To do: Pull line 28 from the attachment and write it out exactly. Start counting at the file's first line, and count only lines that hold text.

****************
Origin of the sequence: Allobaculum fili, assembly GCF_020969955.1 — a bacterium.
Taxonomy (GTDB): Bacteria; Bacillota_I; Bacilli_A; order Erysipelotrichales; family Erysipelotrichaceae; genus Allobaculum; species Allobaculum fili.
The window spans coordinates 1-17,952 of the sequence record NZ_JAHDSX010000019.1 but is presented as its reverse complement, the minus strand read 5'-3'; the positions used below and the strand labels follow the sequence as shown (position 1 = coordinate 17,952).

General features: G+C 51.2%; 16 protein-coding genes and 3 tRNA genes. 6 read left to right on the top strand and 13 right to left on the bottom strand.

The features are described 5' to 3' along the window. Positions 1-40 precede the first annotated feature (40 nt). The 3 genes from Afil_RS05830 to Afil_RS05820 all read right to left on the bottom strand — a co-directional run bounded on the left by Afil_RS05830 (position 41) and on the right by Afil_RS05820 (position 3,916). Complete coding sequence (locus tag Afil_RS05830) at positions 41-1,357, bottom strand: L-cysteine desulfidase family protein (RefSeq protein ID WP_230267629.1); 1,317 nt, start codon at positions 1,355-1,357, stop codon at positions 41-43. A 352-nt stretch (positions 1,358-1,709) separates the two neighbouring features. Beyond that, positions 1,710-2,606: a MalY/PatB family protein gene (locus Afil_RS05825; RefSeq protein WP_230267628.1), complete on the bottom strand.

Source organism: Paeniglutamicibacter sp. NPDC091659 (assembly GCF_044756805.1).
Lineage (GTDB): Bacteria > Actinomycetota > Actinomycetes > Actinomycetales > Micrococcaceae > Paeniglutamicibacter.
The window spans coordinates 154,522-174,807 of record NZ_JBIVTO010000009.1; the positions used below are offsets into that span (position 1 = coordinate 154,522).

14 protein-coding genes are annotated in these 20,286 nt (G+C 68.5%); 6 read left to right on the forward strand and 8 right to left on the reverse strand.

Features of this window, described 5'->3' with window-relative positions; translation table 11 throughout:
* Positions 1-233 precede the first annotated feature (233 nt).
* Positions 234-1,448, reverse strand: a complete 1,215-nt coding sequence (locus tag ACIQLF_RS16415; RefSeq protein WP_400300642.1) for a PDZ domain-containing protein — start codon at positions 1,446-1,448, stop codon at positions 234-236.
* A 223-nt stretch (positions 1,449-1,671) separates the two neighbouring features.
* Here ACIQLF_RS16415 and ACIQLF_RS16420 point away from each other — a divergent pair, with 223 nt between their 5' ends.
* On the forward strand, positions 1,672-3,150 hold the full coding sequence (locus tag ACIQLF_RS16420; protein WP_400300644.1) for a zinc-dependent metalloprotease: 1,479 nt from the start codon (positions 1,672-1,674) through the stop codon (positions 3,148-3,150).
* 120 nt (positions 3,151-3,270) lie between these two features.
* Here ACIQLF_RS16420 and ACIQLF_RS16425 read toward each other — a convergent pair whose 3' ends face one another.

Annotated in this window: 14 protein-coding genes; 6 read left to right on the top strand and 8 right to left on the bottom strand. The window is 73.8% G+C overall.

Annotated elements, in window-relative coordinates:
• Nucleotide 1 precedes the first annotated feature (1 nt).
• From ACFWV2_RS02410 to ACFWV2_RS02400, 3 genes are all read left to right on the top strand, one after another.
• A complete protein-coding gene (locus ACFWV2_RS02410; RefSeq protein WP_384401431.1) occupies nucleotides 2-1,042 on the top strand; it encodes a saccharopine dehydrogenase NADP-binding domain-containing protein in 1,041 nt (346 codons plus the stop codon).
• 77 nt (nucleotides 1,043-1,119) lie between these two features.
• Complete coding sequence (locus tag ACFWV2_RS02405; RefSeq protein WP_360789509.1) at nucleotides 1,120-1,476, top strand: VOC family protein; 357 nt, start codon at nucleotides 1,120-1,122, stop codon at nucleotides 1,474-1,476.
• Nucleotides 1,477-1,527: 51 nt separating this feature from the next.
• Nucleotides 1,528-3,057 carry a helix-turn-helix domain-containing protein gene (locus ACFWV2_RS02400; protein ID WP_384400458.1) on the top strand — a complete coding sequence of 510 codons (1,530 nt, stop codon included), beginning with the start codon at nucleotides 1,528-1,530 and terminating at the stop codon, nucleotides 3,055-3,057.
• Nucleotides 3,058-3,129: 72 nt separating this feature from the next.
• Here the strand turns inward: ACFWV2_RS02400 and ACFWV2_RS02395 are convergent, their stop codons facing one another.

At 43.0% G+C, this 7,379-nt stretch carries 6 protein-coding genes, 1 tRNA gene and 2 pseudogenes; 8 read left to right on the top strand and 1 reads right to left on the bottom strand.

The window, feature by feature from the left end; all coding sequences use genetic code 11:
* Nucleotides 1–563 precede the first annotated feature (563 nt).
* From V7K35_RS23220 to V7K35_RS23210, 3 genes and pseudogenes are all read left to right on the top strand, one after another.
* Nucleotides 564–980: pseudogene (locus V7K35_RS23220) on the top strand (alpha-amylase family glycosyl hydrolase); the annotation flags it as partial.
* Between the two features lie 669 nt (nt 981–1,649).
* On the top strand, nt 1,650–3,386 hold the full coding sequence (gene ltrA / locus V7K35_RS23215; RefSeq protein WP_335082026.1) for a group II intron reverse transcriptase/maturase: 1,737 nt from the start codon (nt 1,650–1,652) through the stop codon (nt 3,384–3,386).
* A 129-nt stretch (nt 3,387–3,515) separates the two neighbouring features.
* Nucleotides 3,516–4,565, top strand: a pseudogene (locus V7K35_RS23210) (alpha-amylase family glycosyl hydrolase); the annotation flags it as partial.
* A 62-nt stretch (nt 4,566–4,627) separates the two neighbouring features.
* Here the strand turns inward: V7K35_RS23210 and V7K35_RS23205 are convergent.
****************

• Here the strand turns inward: ACFWV2_RS02400 and ACFWV2_RS02395 are convergent, their stop codons facing one another.